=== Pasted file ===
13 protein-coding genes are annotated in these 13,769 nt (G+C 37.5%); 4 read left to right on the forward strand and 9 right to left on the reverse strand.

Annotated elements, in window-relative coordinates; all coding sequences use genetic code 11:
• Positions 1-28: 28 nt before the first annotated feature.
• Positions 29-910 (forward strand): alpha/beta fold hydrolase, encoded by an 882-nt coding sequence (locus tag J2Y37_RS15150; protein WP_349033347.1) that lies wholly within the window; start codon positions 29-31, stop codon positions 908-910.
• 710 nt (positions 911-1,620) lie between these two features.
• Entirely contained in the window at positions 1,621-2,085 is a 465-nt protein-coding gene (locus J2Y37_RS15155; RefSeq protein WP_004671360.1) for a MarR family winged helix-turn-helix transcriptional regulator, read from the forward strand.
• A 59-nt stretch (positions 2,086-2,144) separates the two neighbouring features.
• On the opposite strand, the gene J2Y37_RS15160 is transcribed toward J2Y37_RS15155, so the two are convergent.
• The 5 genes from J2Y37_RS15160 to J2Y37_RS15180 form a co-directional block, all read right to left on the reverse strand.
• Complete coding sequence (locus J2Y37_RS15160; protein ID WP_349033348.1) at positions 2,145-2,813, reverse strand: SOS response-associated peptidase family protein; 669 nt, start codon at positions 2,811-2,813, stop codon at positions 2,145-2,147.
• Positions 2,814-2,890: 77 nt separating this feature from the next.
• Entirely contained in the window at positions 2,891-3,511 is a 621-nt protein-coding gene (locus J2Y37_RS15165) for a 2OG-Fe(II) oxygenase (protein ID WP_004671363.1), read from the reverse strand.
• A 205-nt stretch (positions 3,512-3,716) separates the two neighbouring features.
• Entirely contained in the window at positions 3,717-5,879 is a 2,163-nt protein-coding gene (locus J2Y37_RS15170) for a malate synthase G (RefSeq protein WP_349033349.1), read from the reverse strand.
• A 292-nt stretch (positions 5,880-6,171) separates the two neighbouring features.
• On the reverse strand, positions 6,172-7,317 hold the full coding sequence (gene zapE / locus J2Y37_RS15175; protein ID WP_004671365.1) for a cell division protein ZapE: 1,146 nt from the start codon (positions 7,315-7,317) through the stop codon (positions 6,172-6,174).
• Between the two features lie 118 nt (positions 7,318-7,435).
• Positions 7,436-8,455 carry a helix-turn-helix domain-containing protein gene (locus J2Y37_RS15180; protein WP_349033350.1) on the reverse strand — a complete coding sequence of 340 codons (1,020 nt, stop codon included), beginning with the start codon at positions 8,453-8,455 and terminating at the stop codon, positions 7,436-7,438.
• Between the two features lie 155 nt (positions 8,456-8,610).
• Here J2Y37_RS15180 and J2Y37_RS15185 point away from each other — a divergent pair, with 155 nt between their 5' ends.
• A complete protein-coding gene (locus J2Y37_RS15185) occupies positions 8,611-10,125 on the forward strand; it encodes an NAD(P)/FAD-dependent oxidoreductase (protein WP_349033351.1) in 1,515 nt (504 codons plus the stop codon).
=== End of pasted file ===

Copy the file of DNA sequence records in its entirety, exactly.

13 protein-coding genes are annotated in these 13,769 nt (G+C 37.5%); 4 read left to right on the forward strand and 9 right to left on the reverse strand.

Annotated elements, in window-relative coordinates; all coding sequences use genetic code 11:
• Positions 1-28: 28 nt before the first annotated feature.
• Positions 29-910 (forward strand): alpha/beta fold hydrolase, encoded by an 882-nt coding sequence (locus tag J2Y37_RS15150; protein WP_349033347.1) that lies wholly within the window; start codon positions 29-31, stop codon positions 908-910.
• 710 nt (positions 911-1,620) lie between these two features.
• Entirely contained in the window at positions 1,621-2,085 is a 465-nt protein-coding gene (locus J2Y37_RS15155; RefSeq protein WP_004671360.1) for a MarR family winged helix-turn-helix transcriptional regulator, read from the forward strand.
• A 59-nt stretch (positions 2,086-2,144) separates the two neighbouring features.
• On the opposite strand, the gene J2Y37_RS15160 is transcribed toward J2Y37_RS15155, so the two are convergent.
• The 5 genes from J2Y37_RS15160 to J2Y37_RS15180 form a co-directional block, all read right to left on the reverse strand.
• Complete coding sequence (locus J2Y37_RS15160; protein ID WP_349033348.1) at positions 2,145-2,813, reverse strand: SOS response-associated peptidase family protein; 669 nt, start codon at positions 2,811-2,813, stop codon at positions 2,145-2,147.
• Positions 2,814-2,890: 77 nt separating this feature from the next.
• Entirely contained in the window at positions 2,891-3,511 is a 621-nt protein-coding gene (locus J2Y37_RS15165) for a 2OG-Fe(II) oxygenase (protein ID WP_004671363.1), read from the reverse strand.
• A 205-nt stretch (positions 3,512-3,716) separates the two neighbouring features.
• Entirely contained in the window at positions 3,717-5,879 is a 2,163-nt protein-coding gene (locus J2Y37_RS15170) for a malate synthase G (RefSeq protein WP_349033349.1), read from the reverse strand.
• A 292-nt stretch (positions 5,880-6,171) separates the two neighbouring features.
• On the reverse strand, positions 6,172-7,317 hold the full coding sequence (gene zapE / locus J2Y37_RS15175; protein ID WP_004671365.1) for a cell division protein ZapE: 1,146 nt from the start codon (positions 7,315-7,317) through the stop codon (positions 6,172-6,174).
• Between the two features lie 118 nt (positions 7,318-7,435).
• Positions 7,436-8,455 carry a helix-turn-helix domain-containing protein gene (locus J2Y37_RS15180; protein WP_349033350.1) on the reverse strand — a complete coding sequence of 340 codons (1,020 nt, stop codon included), beginning with the start codon at positions 8,453-8,455 and terminating at the stop codon, positions 7,436-7,438.
• Between the two features lie 155 nt (positions 8,456-8,610).
• Here J2Y37_RS15180 and J2Y37_RS15185 point away from each other — a divergent pair, with 155 nt between their 5' ends.
• A complete protein-coding gene (locus J2Y37_RS15185) occupies positions 8,611-10,125 on the forward strand; it encodes an NAD(P)/FAD-dependent oxidoreductase (protein WP_349033351.1) in 1,515 nt (504 codons plus the stop codon).